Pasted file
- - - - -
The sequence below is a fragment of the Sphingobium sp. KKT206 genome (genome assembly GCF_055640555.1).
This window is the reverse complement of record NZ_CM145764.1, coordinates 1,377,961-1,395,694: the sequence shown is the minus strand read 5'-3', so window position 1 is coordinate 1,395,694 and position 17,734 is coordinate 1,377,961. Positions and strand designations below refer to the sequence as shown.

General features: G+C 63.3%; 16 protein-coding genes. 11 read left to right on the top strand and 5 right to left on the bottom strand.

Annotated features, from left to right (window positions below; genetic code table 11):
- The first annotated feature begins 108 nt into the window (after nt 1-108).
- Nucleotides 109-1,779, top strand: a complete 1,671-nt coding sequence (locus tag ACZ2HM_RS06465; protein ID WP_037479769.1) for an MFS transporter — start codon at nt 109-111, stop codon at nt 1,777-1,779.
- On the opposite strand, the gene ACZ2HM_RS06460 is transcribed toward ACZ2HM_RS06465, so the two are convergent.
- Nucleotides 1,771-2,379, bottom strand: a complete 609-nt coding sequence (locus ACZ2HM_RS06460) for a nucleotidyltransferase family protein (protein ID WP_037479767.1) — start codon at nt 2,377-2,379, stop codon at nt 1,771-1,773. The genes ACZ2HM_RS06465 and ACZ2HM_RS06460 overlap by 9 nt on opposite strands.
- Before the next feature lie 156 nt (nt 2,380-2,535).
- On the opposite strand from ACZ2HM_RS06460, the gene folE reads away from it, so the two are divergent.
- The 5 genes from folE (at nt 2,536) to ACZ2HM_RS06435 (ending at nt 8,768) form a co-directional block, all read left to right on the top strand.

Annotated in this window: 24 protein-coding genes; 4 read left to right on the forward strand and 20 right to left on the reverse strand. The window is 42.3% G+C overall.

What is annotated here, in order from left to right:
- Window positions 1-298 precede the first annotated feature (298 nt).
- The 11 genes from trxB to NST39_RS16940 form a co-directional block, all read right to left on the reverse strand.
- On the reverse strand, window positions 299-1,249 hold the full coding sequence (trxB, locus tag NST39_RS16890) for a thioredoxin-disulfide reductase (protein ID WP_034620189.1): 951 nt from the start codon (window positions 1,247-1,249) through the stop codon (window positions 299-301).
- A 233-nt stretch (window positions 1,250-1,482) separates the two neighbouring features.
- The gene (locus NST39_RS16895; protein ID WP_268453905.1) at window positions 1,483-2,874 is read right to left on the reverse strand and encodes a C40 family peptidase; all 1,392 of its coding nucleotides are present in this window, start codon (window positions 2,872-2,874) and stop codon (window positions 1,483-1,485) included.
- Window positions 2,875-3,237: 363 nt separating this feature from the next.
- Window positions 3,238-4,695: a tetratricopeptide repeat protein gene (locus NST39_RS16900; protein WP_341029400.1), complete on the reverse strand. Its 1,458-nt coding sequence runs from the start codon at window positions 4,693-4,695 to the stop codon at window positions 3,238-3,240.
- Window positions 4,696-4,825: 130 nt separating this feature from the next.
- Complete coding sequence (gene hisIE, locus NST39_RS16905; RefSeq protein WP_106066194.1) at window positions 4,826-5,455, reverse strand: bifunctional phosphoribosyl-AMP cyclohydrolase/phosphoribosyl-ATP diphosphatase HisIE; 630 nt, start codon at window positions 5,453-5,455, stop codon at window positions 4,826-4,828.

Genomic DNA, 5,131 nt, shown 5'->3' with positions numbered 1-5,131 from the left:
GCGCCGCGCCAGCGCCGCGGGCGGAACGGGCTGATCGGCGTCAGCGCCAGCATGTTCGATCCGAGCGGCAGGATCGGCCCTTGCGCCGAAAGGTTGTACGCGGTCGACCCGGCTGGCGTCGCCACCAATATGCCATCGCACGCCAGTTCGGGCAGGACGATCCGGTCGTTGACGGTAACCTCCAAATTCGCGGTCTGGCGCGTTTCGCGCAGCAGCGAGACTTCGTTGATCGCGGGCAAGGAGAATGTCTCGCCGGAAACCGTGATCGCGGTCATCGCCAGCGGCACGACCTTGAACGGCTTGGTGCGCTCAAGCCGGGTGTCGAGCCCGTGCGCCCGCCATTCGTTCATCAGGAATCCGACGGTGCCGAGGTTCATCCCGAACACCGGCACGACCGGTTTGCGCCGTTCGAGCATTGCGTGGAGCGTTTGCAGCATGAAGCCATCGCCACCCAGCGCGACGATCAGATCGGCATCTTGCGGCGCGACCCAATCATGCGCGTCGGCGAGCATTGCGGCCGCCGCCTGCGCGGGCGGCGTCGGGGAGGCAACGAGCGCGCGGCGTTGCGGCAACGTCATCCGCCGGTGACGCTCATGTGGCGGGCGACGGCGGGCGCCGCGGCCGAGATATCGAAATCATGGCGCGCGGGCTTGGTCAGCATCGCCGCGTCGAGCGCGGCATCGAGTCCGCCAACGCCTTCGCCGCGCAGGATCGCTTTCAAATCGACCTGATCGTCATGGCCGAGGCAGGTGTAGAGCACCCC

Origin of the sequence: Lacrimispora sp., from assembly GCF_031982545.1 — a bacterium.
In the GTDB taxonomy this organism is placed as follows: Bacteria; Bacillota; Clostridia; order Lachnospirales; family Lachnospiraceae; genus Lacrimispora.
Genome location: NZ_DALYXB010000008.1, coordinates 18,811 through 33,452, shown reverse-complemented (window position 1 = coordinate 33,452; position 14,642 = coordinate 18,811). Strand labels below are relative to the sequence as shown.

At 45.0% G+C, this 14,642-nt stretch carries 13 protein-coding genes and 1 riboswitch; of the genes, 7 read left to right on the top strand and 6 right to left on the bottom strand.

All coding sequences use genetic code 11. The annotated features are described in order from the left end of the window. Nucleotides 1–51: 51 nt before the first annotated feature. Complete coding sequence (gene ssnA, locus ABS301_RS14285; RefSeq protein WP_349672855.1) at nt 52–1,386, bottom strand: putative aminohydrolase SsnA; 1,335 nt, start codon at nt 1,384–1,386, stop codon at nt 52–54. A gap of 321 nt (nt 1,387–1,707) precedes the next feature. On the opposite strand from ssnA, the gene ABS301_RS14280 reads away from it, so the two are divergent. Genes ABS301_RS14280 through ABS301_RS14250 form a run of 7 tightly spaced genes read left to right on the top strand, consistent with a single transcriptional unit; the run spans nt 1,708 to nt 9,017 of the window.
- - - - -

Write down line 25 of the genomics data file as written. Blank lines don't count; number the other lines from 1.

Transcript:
Origin of the sequence: Lacrimispora sp., from assembly GCF_031982545.1 — a bacterium.